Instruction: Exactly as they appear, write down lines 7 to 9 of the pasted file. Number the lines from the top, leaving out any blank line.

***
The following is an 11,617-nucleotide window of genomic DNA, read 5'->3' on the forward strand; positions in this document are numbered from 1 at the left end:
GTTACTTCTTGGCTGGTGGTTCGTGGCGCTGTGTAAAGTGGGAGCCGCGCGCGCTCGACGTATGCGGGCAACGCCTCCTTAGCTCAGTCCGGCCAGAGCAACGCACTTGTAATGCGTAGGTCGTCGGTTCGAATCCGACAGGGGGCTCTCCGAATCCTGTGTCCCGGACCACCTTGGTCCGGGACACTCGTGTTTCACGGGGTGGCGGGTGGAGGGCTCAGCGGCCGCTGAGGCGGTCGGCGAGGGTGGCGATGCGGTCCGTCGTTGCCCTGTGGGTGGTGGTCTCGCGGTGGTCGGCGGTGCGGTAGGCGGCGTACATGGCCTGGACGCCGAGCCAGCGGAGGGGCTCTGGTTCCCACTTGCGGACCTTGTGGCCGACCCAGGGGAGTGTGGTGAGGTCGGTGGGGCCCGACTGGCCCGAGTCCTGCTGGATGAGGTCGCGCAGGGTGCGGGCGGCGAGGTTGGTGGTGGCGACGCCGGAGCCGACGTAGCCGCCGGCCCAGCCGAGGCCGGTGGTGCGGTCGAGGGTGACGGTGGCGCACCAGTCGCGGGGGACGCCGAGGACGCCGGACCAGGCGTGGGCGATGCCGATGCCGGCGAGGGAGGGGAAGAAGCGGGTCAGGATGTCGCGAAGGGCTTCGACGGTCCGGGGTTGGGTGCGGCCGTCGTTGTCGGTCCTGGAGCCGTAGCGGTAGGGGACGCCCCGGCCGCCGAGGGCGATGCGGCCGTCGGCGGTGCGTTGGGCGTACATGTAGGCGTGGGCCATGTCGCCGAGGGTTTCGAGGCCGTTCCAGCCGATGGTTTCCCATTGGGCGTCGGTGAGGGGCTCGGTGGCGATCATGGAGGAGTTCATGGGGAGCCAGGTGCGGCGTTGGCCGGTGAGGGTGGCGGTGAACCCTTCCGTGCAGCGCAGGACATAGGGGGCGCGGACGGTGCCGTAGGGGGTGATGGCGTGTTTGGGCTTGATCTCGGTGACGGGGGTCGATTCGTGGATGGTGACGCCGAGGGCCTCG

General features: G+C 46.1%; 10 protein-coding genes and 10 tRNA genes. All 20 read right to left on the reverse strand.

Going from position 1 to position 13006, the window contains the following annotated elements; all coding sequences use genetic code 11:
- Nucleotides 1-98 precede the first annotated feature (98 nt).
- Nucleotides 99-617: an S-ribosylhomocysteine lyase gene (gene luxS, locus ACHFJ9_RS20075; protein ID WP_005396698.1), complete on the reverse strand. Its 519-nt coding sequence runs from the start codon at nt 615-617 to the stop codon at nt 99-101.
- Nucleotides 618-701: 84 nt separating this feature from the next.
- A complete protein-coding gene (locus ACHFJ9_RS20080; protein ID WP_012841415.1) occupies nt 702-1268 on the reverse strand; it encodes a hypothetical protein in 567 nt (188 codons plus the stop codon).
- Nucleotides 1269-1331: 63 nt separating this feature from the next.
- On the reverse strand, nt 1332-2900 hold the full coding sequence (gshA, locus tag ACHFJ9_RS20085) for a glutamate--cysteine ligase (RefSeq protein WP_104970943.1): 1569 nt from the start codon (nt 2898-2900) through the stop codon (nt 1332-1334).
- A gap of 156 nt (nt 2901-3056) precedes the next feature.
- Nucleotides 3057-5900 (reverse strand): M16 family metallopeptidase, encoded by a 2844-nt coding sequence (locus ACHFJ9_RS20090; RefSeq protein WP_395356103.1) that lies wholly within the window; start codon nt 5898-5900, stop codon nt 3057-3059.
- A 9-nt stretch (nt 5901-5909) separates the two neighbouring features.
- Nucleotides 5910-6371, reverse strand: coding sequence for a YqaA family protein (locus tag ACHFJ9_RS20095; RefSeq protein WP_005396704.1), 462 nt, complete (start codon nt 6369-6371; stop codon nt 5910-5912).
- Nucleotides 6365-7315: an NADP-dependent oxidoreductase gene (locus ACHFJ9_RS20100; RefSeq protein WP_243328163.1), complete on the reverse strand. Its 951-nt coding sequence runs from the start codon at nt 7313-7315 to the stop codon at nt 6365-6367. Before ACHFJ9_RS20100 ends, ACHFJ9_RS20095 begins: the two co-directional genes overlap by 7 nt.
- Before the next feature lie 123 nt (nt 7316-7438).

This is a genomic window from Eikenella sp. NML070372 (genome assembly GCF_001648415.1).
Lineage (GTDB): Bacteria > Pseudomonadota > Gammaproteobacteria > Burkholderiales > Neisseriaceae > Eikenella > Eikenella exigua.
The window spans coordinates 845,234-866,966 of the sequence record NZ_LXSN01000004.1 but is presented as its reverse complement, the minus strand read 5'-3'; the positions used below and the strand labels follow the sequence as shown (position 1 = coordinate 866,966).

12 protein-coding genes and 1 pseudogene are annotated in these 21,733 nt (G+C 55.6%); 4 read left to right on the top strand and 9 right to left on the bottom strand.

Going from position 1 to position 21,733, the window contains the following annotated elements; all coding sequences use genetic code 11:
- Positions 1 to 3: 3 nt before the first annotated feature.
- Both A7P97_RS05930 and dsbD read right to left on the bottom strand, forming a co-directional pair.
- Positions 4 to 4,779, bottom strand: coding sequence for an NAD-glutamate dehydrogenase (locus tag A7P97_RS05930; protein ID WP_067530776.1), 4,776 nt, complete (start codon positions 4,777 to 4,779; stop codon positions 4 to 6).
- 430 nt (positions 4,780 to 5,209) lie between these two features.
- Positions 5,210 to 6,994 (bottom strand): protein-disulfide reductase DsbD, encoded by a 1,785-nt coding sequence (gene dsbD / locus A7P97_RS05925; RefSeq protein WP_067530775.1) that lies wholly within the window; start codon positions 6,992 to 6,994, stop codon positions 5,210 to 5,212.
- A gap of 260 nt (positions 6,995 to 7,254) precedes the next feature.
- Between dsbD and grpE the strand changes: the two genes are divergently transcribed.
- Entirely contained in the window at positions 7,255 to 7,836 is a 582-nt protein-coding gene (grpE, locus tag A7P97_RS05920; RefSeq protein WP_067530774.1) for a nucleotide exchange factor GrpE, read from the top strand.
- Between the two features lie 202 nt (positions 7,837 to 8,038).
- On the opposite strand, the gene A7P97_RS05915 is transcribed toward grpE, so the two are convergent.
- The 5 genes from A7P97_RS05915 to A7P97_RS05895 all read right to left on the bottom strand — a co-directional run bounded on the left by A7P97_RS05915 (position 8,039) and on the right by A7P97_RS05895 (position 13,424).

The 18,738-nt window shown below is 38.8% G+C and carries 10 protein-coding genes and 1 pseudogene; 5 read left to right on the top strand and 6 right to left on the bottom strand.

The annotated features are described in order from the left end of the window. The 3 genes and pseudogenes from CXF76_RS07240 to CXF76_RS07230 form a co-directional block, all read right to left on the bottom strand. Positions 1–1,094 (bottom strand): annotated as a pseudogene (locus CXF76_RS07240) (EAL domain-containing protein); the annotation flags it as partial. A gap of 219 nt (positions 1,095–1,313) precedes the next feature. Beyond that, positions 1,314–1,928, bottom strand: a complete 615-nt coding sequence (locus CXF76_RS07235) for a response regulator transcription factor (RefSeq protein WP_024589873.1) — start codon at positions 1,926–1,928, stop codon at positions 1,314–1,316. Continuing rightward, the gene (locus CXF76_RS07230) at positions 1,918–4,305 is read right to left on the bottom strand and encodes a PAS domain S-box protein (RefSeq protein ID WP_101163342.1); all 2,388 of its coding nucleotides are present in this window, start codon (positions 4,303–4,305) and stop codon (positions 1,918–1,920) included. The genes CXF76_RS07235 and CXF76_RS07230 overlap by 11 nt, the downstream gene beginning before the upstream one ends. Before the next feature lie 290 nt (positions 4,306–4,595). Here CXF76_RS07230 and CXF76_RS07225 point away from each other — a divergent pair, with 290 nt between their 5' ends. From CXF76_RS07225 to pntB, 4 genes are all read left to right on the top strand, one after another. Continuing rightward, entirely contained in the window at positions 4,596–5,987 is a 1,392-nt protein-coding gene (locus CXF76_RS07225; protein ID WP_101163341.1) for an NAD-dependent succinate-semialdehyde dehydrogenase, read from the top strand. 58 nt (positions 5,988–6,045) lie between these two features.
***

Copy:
- Nucleotides 618-701: 84 nt separating this feature from the next.
- A complete protein-coding gene (locus ACHFJ9_RS20080; protein ID WP_012841415.1) occupies nt 702-1268 on the reverse strand; it encodes a hypothetical protein in 567 nt (188 codons plus the stop codon).
- Nucleotides 1269-1331: 63 nt separating this feature from the next.